Making and Using Traditional Gesso

My recent presentation on “Gold Leafing” at WIA was the most I could cover in a short period, but it was still woefully shy of a thorough understanding.  I hope it was a solid teaser.  We were able to complete the entire process in the compressed time of two hours, ending with laying gold leaf by both oil size and water gilding, with a little burnishing tossed in.  (If you were at the presentation and have some of the pictures to share with me, I would be delighted).

I emphasized that the truths about finishing in general became stratospheric when that “finishing” was with gold leaf.  Namely, each step of the processed is conveyed clearly in the following step, so you’d better make sure to get it right every step along the way.  Integral to gilding in my opinion is the making and using of traditional glue-based gesso as the primer built up to the point where the surface was ready to apply the gold leaf and it would look good.  While I will not go into detail on the techniques of each step here, I do want to take a minute to talk about how I make and use gesso.  I do not know if it is the “right” way, I only know it is how I do it and it has been working fine for me for more than four decades.


I start with an empty jar, and place dry glue granules in the bottom to fill about 10% of the volume.  My preferred glue for this is either 379 or 444 gram weight strength glue, but I have had fine results with glue as low as 192 g.w.s.


I fill the jar with clean water and let it soak overnight, then cook it to make it a homogeneous solution.  THIS DILUTE GLUE IS THE CORE OF THE GESSO MIXTURE, AND IS NOT MODIFIED FROM THIS POINT ON.

I use this as my glue size and binder for the ever thickened gesso and I NEVER add more glue to the solution.  The ideal is to progressively dilute and make the glue weaker, to render a leaner and leaner admixture as you build up the gesso ground.  You always want gesso to be getting marginally softer as you apply additional layers of this ages old primer to your workpiece.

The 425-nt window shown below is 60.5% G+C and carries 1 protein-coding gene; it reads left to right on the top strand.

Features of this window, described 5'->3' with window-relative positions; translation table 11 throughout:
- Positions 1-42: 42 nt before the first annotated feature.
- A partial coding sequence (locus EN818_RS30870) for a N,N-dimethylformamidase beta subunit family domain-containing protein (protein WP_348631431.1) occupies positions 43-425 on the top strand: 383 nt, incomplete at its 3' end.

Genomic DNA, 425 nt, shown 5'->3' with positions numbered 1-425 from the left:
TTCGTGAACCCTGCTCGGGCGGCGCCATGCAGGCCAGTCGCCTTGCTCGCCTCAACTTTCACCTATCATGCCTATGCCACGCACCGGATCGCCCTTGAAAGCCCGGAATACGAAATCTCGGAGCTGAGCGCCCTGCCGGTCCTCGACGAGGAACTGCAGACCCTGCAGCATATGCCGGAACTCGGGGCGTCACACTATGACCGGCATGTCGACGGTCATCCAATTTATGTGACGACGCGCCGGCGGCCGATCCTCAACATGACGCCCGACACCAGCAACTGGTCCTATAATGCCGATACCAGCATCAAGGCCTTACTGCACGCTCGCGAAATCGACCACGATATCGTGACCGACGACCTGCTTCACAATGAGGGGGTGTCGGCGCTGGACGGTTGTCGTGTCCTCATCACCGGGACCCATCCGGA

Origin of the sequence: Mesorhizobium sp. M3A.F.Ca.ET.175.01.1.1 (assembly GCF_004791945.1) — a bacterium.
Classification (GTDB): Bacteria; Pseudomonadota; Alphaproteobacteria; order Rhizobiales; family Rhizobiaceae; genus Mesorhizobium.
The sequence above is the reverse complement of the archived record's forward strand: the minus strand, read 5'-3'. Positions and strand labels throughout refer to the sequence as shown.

I first brush on a generous application of the dilute glue size to the wood surface, and allow it to dry thoroughly. (see center section of the sample)


When that is dry, to the heated glue solution I add enough calcium carbonate, sold as “Whiting” by art suppliers, to make the jar seem like it is filled with skim milk.  Here I am preparing to add the amount of whiting to the glue solution.

I brush this on to the surface and allow it to dry.  In the follwing steps, I make note of how much whiting I added to the glue size to render this first “skim milk” solution, and I add that same amount for the next iteration, which I also brush on and allow to dry.  Then a third portion of whiting,and a fourth, and as many as is necessary until you get to the point where the heated gesso acts like heavy cream.  Make sure to “pounce” the gesso in the early stages with a coarse brush to make sure it fills all the interstices if there is carving.


Here is the progression of the applications and the built-up surface ready for abrading and re-carving as needed.  In this case I could have stopped after the sixth application and it would have been fine.

And as I said, the addition of more and more whiting serves to dilute the glue portion of the mixture.  Also remember to stir the heavier gesso as you use it because the whiting will settle to the bottom without agitation.

This is as perfect a primer as I have found for my work whether gilding or japanning.  How much you build up depends on how well you prepared the wood to begin with, and where you want the surface to end up.

At some point over the coming winter I will work a surface through from beginning to end so you can get the detailed blow by blow.  Until then you can go to the Writings page of this blog and read the article I wrote on Japanning, which gives a good summary of the process.